Editorial comment – Making a difference

Minister for Forest and acting Minister for Fisheries Osea Naiqamu leads the march with children during the World Oceans Day celebration along Nasese on Friday, June 07, 2019. Picture: JONACANI LALAKOBAU

THE revelation that Ocean ambassadors of Captain Cook Cruises pick up about 90 kilograms of rubbish a week from places their cruise ships visit should be a concern.

It is encouraging to note the concerted effort to address an issue that is detrimental to our environment first up.

However, it is a concern that we are indiscriminately attacking our environment.

Some people are still not aware of the importance of the health of our environment.

They are still not willing to assist in the upkeep and protection of our environment.

Whether it is through a lack of understanding or awareness is an issue that must be addressed.

Perhaps it is something that the powers that be should understand.

Company general manager Tony Acland highlighted the role his company has played as Fiji joined the world in celebrating World Oceans Day on Saturday “Everywhere our cruise ships go, they do beach clean-up and they pick up at least 80 to 90kg of rubbish a week, particularly plastics,” Mr Acland said.

It is encouraging to note that there is a concerted effort leaning towards the protection of our natural resources. We adopt a no-care attitude when it comes to littering.

In fact, to a certain extent, we seem to have developed a habit that has become part of our lives.

People are still spitting out chewing gum, disposing of their cigarette butts indiscriminately, throwing out plastic food containers and utensils wherever they want to, doing the same with their used water or soft drink bottles, and plastic bags among other things.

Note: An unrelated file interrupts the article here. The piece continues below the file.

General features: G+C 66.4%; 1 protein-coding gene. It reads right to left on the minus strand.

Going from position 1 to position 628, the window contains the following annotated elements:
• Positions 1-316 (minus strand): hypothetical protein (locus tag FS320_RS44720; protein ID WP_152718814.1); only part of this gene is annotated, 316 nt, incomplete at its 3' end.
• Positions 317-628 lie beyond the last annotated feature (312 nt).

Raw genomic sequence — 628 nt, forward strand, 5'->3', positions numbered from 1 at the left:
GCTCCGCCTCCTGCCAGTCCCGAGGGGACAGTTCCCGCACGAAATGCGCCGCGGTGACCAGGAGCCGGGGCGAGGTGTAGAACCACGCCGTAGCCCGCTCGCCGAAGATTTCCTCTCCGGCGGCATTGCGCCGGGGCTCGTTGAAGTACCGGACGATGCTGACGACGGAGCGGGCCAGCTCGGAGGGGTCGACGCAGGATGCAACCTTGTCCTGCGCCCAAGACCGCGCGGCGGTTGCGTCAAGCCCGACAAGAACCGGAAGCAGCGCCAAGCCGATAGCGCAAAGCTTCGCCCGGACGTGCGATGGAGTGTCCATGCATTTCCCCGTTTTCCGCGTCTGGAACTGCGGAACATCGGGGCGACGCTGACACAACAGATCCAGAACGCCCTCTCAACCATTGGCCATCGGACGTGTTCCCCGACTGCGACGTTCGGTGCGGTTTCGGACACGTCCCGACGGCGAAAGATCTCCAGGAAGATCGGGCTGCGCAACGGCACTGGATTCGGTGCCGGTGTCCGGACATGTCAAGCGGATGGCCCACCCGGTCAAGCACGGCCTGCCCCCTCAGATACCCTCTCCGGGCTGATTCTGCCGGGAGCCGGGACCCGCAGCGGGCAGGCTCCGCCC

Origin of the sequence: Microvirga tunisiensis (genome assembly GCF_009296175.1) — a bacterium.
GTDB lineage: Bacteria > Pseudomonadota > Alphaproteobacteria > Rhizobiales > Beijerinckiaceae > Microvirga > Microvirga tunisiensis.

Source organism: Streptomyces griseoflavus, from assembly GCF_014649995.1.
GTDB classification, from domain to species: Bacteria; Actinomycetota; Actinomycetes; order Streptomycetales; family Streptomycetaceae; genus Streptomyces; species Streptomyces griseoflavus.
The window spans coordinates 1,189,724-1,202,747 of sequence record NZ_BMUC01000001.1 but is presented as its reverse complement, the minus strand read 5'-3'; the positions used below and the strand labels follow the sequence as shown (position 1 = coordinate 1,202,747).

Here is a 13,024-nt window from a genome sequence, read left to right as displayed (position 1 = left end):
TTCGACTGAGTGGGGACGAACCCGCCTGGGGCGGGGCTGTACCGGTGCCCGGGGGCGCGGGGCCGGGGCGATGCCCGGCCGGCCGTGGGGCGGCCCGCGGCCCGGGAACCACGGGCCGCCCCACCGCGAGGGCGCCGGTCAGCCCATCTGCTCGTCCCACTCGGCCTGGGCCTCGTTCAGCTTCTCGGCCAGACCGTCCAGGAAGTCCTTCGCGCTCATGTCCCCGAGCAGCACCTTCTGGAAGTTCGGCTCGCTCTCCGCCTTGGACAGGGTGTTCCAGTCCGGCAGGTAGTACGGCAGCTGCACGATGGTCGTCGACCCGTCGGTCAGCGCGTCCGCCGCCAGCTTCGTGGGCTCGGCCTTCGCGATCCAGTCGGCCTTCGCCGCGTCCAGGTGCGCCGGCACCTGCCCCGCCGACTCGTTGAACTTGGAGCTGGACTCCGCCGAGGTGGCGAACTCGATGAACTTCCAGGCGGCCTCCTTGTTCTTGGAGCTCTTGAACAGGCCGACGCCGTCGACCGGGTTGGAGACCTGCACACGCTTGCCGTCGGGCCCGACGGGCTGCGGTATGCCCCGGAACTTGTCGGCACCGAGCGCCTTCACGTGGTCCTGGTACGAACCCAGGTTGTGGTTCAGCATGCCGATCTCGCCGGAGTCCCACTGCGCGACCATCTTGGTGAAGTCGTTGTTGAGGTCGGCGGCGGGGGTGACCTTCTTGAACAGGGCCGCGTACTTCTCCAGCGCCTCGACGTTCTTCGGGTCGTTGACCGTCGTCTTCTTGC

Our beaches are filled with discarded waste, including plastic, old tyres, and used cans to name a few.

August last year Prime Minister Voreqe Bainimarama said that every “single piece of rubbish represents one thoughtless decision made by someone who couldn’t have been bothered to make the effort to dispose properly of their waste”.

He said because of such thoughtless decisions, the environment and people were threatened.

He made the comments while opening the Secretariat of the Pacific Regional Environment Programme (SPREP) Clean Pacific Roundtable at the Pacific Islands Forum Secretariat in Suva.

The PM spoke about the need for us all to play our part to ensure the oceans are no longer seen as a dumping ground.

Rubbish that starts by the side of the road, he said, very often ended up washed into the sea.

While there was funding on a nationwide standardisation of rubbish bins and a stepped campaign of rubbish collection, he said, the State could not force people to use them.

Individuals must make that decision. Littering shouldn’t be a touchy issue. Laws are in place to curb this filthy habit.

Environmentalists believe littering is a nasty side effect of the “throw-away” or “convenience oriented” mentalities. We should be looking after our environment.

We should be proud of it, embrace what we have, and do the right thing.

People already making an effort to be part of the solution deserve acknowledgement.

But together, we can all make a difference.

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